• hrrmph - Wednesday, September 3, 2014 - link

    I think you nailed it on the theoretical stuff (the relationships between the parameters), and presented it well (easy to understand).

    This has been bugging me for a while too, although I won't pretend to have gotten it figured out - it's just that I keep getting pickier in my lab notes and shopping specs about things like queue depth for a given size transfer for the specified performance. Leave any condition or parameter out, and the specs seem kinda useless. Leave everything in, and then I wonder which ones are pertinent to my usage scenarios.

    Now, your explanation will have me questioning the manufacturer's motives for the selection of each unit of measure chosen for each listed spec. Who says this field of endeavor doesn't lead to obsession? :)

    If any of the specs *are* pertinent to my usage scenarios, then I wonder which ones are *most* pertinent for which of my usage scenarios (laptop, versus general desktop, versus high powered workstation).

    Any relationships that you discover or methods that you develop for the charts to help explain it better are most welcome. I know this is an over-simplification, but I would guess that most workstation users want to know:

    - Is my drive limiting my performance (why did that operation stutter or lag, or why does it take so long - was it the drive)?

    - Is there anything I can do about it that I can afford (mainly, what can I replace it with - new controller card, newer, better designed SSDs, better racks, cables, etc.)?

    I am pleased that you are helping us out by further dissecting performance consistency / variation. I suspect that although SSDs are an order of magnitude (or more) better than HDDs at many tasks, the "devil is in the details," and that there is a reason that many SSD equipped machines still "hiccup," fairly frequently (although not nearly as often or as bad as HDD equipped machines). I also suspect that drive sub-systems are still one of the most common weaker links that is responsible for such hiccups.

    I am particularly interested in the (usually) brutally difficult small file size tests. These tests seem to be able to bring even the best of machines to a crawl, and any device (ie: SSD) that can help performance on those tests seems to be very likely to be noticeable to the end user.

    If you do indeed find "let downs" in performance consistency (or any other drive related performance spec), then maybe the manufacturers will work to improve upon those weaknesses until we get "buttery smooth" performance...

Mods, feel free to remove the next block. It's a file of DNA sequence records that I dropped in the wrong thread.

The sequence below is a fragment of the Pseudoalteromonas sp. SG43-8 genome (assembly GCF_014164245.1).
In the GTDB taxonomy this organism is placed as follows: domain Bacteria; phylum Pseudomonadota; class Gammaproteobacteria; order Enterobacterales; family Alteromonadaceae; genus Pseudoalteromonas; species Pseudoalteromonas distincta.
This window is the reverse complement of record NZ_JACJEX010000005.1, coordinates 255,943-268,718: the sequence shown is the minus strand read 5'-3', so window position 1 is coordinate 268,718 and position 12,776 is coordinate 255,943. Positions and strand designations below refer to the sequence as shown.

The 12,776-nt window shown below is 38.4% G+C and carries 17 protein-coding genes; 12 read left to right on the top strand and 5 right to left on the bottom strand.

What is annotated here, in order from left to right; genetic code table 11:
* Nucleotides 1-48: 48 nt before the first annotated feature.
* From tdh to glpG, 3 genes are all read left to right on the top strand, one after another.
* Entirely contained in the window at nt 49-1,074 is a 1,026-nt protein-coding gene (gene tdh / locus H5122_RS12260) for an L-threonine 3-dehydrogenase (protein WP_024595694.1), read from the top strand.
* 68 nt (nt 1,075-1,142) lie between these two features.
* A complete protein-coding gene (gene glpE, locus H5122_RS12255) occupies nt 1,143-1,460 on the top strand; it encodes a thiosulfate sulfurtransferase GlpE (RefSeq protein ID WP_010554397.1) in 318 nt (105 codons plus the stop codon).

...or at least until we can definitively start looking at other sub-systems (compute, memory, I/O, etc.) to solve the hiccups.

    My introductory courses were on 8086 computers running DOS. I don't remember them often stopping to think about anything... until I started "hitting" the disks heavily. The more things change, the more I suspect they stay the same ;)

    So I keep allocating more of my budget to disks and disk sub-systems than anything else. AT's articles are thus *very* helpful in "aiming" that budget and I hope you have some revelations for us soon that show which products are worth the money.
  • iwod - Wednesday, September 3, 2014 - link

    I have been wondering for a bit, why hasn't Enterprise switched to some other interconnect? Surely they could do PCI-E have have it directly connected to the CPU. ( Assuming they dont need those for GPU or other things ).

    And I have been Samsung being extremely aggressive with the web hosting market. Where Intel is lacking behind.
  • FunBunny2 - Wednesday, September 3, 2014 - link

    "real" enterprise has been running SAS and FibreChannel for rather a long time. InfiniBand every now and again. To the extent that enterprise buys X,000 drives to parcel out to offices and such, then that's where the SATA drives go. But that's not really enterprise storage. Real enterprise SSD/flash/etc. doesn't have a list price (well, only in the sense that your car did) and I'd wager that not one of the enterprise SSD/flash companies (and no, Intel doesn't count) has ever offered up a sample to AnandTech.
  • rossjudson - Thursday, September 4, 2014 - link

    Fusion-io (and others) have been doing precisely this (PCIe connected flash storage) for a number of years. They are currently producing modules with up to 6TB of storage.